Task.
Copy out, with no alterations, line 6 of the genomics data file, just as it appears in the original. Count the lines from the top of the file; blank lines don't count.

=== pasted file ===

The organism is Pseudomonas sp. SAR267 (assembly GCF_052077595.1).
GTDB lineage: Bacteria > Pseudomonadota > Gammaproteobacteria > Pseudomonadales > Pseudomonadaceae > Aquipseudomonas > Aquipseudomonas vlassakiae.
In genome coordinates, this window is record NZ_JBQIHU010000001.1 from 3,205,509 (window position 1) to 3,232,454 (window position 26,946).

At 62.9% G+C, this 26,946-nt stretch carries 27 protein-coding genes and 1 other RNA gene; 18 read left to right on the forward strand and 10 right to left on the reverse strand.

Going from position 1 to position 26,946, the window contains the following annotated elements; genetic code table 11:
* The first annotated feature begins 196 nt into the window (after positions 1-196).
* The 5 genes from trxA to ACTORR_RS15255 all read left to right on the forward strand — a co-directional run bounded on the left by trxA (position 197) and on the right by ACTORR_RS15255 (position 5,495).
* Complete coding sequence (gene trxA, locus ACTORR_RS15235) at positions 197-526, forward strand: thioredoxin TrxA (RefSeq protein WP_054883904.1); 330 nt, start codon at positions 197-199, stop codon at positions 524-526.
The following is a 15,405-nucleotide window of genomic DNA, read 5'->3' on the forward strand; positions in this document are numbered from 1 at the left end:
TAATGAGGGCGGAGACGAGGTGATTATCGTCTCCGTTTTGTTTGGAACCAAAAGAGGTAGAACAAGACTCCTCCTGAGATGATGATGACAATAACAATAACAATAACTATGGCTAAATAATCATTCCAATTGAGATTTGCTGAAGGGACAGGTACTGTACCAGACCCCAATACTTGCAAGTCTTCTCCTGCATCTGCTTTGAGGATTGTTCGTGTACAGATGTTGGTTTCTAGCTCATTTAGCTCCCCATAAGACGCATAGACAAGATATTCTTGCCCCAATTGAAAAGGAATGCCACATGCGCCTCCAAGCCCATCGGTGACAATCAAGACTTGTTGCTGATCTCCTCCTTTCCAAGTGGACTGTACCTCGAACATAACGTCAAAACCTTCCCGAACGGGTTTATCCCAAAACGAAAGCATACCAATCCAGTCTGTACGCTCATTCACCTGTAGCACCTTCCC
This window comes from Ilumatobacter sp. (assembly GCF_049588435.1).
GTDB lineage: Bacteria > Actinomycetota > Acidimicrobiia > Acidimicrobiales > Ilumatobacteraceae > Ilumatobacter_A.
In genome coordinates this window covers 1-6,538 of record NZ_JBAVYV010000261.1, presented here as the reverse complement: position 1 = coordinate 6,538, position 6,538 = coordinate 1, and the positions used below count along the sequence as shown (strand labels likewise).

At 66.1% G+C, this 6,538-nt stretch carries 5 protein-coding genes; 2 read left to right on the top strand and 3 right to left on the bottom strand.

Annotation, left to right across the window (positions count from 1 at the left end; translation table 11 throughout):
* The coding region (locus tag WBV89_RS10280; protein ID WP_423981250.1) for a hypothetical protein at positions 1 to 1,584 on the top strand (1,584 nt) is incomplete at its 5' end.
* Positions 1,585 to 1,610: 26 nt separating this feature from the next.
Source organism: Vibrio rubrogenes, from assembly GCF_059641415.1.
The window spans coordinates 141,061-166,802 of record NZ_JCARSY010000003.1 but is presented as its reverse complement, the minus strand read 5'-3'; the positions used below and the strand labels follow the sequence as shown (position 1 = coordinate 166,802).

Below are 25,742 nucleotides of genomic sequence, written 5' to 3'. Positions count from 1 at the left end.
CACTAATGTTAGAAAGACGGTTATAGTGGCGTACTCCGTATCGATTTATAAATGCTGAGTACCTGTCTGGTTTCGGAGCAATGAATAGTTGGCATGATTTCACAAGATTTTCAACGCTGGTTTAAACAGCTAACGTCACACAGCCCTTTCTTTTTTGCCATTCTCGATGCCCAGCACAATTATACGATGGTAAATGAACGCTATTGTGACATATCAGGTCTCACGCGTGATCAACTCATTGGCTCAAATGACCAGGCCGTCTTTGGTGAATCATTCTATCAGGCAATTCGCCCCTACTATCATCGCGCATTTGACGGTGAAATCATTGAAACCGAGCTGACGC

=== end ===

* The first annotated feature begins 196 nt into the window (after positions 1-196).